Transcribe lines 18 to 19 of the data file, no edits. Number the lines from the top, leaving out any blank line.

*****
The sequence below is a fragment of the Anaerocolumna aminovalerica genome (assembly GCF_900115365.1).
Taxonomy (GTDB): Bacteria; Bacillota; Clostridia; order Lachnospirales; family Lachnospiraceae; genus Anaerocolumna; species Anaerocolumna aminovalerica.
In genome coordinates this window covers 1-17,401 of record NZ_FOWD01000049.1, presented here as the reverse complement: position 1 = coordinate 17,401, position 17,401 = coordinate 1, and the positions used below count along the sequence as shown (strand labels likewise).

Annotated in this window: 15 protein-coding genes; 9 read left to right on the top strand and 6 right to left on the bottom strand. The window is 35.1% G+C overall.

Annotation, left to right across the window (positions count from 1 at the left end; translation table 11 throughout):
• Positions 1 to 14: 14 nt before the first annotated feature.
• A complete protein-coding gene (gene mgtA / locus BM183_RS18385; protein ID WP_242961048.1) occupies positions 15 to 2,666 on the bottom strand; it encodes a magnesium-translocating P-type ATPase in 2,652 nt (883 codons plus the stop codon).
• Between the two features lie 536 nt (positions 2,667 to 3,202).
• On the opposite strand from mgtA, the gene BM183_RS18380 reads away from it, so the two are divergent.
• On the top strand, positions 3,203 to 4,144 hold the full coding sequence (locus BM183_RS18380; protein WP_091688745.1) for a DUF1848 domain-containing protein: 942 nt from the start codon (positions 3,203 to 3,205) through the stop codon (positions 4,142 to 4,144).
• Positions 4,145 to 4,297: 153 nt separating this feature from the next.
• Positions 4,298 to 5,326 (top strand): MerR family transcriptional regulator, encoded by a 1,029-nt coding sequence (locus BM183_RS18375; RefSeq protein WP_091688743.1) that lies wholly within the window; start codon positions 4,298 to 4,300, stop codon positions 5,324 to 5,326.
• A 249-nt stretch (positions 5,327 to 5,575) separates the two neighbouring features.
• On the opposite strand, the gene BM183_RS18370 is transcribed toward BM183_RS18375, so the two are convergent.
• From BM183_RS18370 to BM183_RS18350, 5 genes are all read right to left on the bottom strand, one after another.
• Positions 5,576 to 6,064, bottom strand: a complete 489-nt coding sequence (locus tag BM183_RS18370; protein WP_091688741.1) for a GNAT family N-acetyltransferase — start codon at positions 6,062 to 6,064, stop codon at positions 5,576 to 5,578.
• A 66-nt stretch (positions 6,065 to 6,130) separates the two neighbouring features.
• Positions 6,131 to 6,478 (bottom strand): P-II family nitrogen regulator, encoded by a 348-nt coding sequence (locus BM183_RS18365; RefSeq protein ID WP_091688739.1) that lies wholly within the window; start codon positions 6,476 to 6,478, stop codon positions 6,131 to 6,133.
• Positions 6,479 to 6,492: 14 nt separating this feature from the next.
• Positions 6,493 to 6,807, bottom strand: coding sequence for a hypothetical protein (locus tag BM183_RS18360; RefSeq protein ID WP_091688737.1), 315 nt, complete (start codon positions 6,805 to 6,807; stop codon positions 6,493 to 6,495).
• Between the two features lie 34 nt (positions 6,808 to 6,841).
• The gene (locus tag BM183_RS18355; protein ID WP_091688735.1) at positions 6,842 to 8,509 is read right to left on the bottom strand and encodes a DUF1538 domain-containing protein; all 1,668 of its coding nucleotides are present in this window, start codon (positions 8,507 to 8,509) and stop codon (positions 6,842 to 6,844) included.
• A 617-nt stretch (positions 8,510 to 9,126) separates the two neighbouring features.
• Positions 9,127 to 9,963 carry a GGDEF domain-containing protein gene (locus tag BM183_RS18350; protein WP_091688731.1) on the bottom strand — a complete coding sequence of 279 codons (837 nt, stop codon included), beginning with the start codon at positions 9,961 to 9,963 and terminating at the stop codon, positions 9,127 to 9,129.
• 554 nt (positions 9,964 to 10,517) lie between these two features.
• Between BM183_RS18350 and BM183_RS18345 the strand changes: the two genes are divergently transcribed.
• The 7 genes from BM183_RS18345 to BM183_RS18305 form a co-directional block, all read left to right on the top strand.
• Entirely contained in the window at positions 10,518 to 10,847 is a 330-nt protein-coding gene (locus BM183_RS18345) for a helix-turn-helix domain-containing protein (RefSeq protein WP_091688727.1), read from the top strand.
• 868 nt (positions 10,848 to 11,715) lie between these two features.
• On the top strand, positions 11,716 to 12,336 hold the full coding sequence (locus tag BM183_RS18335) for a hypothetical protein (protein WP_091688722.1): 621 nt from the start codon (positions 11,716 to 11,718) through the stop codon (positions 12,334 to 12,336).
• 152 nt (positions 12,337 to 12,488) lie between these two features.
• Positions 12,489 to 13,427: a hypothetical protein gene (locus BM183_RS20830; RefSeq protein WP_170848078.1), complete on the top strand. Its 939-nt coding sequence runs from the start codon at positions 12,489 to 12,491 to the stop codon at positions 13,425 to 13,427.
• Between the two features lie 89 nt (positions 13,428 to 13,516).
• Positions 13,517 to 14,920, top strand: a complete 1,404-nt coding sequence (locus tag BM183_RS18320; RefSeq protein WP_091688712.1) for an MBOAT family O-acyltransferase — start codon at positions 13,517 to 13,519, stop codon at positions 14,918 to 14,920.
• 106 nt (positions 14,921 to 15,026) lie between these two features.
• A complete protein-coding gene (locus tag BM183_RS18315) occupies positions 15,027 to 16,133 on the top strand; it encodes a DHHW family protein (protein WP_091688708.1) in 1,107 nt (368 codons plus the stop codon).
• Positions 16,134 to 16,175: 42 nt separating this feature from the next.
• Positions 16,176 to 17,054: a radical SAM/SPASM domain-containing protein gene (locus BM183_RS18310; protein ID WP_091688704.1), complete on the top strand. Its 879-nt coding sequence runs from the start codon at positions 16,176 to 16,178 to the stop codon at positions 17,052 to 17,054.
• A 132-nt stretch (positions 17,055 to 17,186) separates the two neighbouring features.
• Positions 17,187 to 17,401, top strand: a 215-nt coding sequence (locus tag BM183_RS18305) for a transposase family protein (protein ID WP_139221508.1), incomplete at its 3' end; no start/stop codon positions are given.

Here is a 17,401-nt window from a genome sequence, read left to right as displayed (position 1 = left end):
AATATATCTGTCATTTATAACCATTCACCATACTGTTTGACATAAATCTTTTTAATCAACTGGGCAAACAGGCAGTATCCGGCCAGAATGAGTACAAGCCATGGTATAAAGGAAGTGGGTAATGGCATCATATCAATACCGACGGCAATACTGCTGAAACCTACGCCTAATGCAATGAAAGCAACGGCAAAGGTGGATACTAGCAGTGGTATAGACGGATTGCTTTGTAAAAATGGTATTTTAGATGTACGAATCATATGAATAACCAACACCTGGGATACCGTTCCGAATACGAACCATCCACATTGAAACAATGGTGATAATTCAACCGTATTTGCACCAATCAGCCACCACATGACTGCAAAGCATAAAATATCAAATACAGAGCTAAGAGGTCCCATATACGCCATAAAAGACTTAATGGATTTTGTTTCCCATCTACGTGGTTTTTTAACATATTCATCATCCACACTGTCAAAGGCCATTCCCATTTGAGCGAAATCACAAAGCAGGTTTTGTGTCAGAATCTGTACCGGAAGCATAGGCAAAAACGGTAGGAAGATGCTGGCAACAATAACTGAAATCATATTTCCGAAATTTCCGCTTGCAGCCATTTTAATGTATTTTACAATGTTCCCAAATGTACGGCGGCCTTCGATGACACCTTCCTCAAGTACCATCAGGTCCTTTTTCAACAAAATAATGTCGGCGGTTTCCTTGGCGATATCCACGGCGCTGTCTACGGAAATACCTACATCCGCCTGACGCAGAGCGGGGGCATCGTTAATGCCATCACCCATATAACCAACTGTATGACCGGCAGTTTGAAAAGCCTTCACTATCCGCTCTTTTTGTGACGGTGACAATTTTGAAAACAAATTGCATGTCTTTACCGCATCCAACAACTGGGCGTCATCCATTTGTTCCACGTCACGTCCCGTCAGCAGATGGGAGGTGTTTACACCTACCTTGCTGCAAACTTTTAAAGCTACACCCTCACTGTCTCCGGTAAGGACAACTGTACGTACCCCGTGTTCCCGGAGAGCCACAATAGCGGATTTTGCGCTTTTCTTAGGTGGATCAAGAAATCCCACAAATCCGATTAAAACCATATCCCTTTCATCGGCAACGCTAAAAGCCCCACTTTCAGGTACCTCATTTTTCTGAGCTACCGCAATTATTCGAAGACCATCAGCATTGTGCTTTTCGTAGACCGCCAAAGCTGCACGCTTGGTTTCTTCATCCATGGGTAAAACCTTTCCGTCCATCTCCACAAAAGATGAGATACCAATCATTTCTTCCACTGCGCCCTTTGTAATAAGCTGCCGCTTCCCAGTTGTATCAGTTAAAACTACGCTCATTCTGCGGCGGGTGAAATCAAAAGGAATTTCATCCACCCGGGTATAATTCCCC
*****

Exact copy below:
• Positions 6,131 to 6,478 (bottom strand): P-II family nitrogen regulator, encoded by a 348-nt coding sequence (locus BM183_RS18365; RefSeq protein ID WP_091688739.1) that lies wholly within the window; start codon positions 6,476 to 6,478, stop codon positions 6,131 to 6,133.
• Positions 6,479 to 6,492: 14 nt separating this feature from the next.